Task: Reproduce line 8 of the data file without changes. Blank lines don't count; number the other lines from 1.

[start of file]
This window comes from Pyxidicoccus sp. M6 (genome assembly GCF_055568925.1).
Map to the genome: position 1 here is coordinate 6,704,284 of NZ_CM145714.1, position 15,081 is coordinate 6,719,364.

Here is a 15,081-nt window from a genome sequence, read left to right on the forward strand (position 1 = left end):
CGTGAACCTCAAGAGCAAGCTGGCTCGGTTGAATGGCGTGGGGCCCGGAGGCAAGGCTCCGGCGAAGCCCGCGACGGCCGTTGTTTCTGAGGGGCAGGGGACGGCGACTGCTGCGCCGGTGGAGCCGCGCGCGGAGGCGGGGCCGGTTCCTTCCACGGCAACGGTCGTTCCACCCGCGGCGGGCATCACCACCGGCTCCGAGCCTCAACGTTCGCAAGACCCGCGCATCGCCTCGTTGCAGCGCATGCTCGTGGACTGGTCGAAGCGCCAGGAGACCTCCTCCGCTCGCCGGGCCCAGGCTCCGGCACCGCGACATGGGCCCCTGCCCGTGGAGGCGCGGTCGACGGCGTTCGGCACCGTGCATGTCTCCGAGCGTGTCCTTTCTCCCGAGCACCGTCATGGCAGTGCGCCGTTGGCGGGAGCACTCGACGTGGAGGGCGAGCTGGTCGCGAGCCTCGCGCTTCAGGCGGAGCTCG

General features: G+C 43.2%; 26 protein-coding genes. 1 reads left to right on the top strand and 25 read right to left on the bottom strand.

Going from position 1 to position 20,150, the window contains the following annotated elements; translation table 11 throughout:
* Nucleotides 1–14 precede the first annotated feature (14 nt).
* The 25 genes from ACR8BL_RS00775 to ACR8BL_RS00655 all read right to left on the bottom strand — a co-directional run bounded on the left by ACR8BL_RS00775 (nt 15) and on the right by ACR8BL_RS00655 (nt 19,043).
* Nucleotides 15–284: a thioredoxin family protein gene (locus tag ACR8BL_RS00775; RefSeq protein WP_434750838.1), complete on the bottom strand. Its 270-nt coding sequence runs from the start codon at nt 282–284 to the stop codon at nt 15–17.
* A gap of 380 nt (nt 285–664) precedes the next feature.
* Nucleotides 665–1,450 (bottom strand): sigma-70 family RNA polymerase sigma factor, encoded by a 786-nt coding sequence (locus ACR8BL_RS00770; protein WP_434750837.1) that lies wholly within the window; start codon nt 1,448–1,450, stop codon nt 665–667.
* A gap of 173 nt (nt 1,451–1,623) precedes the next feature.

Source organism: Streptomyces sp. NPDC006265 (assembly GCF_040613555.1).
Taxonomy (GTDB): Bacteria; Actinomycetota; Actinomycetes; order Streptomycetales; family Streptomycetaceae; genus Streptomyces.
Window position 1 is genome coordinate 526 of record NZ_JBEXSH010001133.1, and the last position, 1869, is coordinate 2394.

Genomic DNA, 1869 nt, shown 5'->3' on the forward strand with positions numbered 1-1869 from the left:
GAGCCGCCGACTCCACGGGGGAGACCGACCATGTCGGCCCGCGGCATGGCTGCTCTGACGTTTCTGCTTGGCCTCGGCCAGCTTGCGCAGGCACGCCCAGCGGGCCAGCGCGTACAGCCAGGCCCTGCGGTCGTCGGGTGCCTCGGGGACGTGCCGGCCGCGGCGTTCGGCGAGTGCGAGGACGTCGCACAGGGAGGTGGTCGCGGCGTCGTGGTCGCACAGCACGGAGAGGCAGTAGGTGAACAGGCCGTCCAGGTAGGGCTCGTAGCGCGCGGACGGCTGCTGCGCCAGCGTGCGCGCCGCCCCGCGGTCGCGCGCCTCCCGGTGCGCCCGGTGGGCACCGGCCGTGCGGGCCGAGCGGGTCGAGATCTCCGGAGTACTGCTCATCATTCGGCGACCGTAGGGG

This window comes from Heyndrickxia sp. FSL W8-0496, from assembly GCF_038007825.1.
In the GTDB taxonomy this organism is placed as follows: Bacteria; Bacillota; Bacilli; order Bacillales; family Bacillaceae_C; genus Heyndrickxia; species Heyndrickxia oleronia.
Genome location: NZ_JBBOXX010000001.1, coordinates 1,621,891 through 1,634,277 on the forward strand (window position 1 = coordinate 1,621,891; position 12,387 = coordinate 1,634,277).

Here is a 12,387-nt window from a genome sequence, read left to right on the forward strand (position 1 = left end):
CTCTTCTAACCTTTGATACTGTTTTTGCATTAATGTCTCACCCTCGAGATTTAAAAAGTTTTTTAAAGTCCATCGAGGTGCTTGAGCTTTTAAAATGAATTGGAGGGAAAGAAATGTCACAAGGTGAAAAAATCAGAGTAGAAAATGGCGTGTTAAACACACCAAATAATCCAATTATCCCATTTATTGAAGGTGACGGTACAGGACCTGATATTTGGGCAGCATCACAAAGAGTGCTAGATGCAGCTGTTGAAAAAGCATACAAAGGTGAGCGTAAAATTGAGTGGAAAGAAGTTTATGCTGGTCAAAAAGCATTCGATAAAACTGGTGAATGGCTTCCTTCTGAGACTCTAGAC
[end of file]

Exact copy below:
* The 25 genes from ACR8BL_RS00775 to ACR8BL_RS00655 all read right to left on the bottom strand — a co-directional run bounded on the left by ACR8BL_RS00775 (nt 15) and on the right by ACR8BL_RS00655 (nt 19,043).